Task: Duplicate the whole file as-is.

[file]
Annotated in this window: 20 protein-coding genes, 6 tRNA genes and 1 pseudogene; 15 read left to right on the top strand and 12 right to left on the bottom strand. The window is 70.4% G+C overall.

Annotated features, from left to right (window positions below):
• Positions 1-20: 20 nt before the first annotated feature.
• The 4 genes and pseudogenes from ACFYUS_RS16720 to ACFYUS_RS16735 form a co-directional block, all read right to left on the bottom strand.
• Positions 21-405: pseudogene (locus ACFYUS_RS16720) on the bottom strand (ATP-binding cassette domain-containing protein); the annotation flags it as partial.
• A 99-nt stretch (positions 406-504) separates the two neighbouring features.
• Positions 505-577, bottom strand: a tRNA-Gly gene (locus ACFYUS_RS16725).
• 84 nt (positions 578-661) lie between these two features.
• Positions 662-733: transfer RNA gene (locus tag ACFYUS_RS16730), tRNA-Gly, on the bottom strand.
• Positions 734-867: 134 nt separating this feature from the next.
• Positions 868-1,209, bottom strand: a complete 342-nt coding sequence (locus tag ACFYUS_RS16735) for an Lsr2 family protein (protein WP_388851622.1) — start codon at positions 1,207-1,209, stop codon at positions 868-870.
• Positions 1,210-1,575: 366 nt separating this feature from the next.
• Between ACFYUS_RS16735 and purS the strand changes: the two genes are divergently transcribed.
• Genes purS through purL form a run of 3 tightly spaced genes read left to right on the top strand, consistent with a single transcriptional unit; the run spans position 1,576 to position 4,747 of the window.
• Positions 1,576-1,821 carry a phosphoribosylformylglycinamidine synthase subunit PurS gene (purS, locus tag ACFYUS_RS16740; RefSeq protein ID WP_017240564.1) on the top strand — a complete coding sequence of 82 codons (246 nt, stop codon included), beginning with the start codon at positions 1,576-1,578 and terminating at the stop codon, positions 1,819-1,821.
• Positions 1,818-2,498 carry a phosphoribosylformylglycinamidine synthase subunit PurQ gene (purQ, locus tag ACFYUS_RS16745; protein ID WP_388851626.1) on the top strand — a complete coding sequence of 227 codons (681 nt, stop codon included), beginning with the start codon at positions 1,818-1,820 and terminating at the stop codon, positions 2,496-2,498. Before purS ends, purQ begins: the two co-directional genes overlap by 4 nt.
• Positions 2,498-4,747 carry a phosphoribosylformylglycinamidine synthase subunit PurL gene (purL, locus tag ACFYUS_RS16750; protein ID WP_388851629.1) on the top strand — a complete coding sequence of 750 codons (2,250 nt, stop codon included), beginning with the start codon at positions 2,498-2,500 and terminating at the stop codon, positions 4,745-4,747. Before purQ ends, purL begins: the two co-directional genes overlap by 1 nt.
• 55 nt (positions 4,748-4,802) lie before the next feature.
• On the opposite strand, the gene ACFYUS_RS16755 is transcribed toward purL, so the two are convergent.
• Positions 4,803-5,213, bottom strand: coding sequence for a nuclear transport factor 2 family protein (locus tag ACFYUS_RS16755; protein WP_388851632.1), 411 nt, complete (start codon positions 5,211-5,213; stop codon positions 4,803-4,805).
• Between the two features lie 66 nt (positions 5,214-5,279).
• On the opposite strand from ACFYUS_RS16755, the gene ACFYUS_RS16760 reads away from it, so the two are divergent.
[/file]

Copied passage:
Annotated in this window: 20 protein-coding genes, 6 tRNA genes and 1 pseudogene; 15 read left to right on the top strand and 12 right to left on the bottom strand. The window is 70.4% G+C overall.

Annotated features, from left to right (window positions below):
• Positions 1-20: 20 nt before the first annotated feature.
• The 4 genes and pseudogenes from ACFYUS_RS16720 to ACFYUS_RS16735 form a co-directional block, all read right to left on the bottom strand.
• Positions 21-405: pseudogene (locus ACFYUS_RS16720) on the bottom strand (ATP-binding cassette domain-containing protein); the annotation flags it as partial.
• A 99-nt stretch (positions 406-504) separates the two neighbouring features.
• Positions 505-577, bottom strand: a tRNA-Gly gene (locus ACFYUS_RS16725).
• 84 nt (positions 578-661) lie between these two features.
• Positions 662-733: transfer RNA gene (locus tag ACFYUS_RS16730), tRNA-Gly, on the bottom strand.
• Positions 734-867: 134 nt separating this feature from the next.
• Positions 868-1,209, bottom strand: a complete 342-nt coding sequence (locus tag ACFYUS_RS16735) for an Lsr2 family protein (protein WP_388851622.1) — start codon at positions 1,207-1,209, stop codon at positions 868-870.
• Positions 1,210-1,575: 366 nt separating this feature from the next.
• Between ACFYUS_RS16735 and purS the strand changes: the two genes are divergently transcribed.
• Genes purS through purL form a run of 3 tightly spaced genes read left to right on the top strand, consistent with a single transcriptional unit; the run spans position 1,576 to position 4,747 of the window.
• Positions 1,576-1,821 carry a phosphoribosylformylglycinamidine synthase subunit PurS gene (purS, locus tag ACFYUS_RS16740; RefSeq protein ID WP_017240564.1) on the top strand — a complete coding sequence of 82 codons (246 nt, stop codon included), beginning with the start codon at positions 1,576-1,578 and terminating at the stop codon, positions 1,819-1,821.
• Positions 1,818-2,498 carry a phosphoribosylformylglycinamidine synthase subunit PurQ gene (purQ, locus tag ACFYUS_RS16745; protein ID WP_388851626.1) on the top strand — a complete coding sequence of 227 codons (681 nt, stop codon included), beginning with the start codon at positions 1,818-1,820 and terminating at the stop codon, positions 2,496-2,498. Before purS ends, purQ begins: the two co-directional genes overlap by 4 nt.
• Positions 2,498-4,747 carry a phosphoribosylformylglycinamidine synthase subunit PurL gene (purL, locus tag ACFYUS_RS16750; protein ID WP_388851629.1) on the top strand — a complete coding sequence of 750 codons (2,250 nt, stop codon included), beginning with the start codon at positions 2,498-2,500 and terminating at the stop codon, positions 4,745-4,747. Before purQ ends, purL begins: the two co-directional genes overlap by 1 nt.
• 55 nt (positions 4,748-4,802) lie before the next feature.
• On the opposite strand, the gene ACFYUS_RS16755 is transcribed toward purL, so the two are convergent.
• Positions 4,803-5,213, bottom strand: coding sequence for a nuclear transport factor 2 family protein (locus tag ACFYUS_RS16755; protein WP_388851632.1), 411 nt, complete (start codon positions 5,211-5,213; stop codon positions 4,803-4,805).
• Between the two features lie 66 nt (positions 5,214-5,279).
• On the opposite strand from ACFYUS_RS16755, the gene ACFYUS_RS16760 reads away from it, so the two are divergent.